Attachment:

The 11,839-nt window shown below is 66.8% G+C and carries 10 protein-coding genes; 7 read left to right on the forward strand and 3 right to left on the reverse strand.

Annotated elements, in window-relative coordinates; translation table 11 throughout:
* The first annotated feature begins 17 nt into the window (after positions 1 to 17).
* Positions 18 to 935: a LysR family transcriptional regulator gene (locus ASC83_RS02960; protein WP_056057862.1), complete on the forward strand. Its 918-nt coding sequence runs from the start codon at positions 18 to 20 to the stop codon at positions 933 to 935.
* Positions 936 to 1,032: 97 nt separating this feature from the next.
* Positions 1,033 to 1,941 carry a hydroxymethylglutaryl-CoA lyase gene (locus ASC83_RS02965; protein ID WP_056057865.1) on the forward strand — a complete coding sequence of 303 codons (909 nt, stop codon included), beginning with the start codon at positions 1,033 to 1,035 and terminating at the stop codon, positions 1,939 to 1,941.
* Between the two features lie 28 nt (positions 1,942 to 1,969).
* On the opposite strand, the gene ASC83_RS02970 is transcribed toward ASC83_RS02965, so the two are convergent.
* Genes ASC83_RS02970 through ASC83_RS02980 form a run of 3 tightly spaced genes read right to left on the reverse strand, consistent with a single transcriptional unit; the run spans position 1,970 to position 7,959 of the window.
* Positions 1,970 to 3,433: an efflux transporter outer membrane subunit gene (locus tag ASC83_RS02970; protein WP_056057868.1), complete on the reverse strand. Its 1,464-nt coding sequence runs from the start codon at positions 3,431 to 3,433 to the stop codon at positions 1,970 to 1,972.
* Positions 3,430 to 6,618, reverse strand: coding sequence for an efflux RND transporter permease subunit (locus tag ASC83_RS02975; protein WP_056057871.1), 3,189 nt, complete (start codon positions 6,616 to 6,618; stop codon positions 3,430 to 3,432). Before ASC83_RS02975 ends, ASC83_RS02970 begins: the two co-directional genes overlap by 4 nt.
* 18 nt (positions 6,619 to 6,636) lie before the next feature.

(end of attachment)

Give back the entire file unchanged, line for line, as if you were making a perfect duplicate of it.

The 11,839-nt window shown below is 66.8% G+C and carries 10 protein-coding genes; 7 read left to right on the forward strand and 3 right to left on the reverse strand.

Annotated elements, in window-relative coordinates; translation table 11 throughout:
* The first annotated feature begins 17 nt into the window (after positions 1 to 17).
* Positions 18 to 935: a LysR family transcriptional regulator gene (locus ASC83_RS02960; protein WP_056057862.1), complete on the forward strand. Its 918-nt coding sequence runs from the start codon at positions 18 to 20 to the stop codon at positions 933 to 935.
* Positions 936 to 1,032: 97 nt separating this feature from the next.
* Positions 1,033 to 1,941 carry a hydroxymethylglutaryl-CoA lyase gene (locus ASC83_RS02965; protein ID WP_056057865.1) on the forward strand — a complete coding sequence of 303 codons (909 nt, stop codon included), beginning with the start codon at positions 1,033 to 1,035 and terminating at the stop codon, positions 1,939 to 1,941.
* Between the two features lie 28 nt (positions 1,942 to 1,969).
* On the opposite strand, the gene ASC83_RS02970 is transcribed toward ASC83_RS02965, so the two are convergent.
* Genes ASC83_RS02970 through ASC83_RS02980 form a run of 3 tightly spaced genes read right to left on the reverse strand, consistent with a single transcriptional unit; the run spans position 1,970 to position 7,959 of the window.
* Positions 1,970 to 3,433: an efflux transporter outer membrane subunit gene (locus tag ASC83_RS02970; protein WP_056057868.1), complete on the reverse strand. Its 1,464-nt coding sequence runs from the start codon at positions 3,431 to 3,433 to the stop codon at positions 1,970 to 1,972.
* Positions 3,430 to 6,618, reverse strand: coding sequence for an efflux RND transporter permease subunit (locus tag ASC83_RS02975; protein WP_056057871.1), 3,189 nt, complete (start codon positions 6,616 to 6,618; stop codon positions 3,430 to 3,432). Before ASC83_RS02975 ends, ASC83_RS02970 begins: the two co-directional genes overlap by 4 nt.
* 18 nt (positions 6,619 to 6,636) lie before the next feature.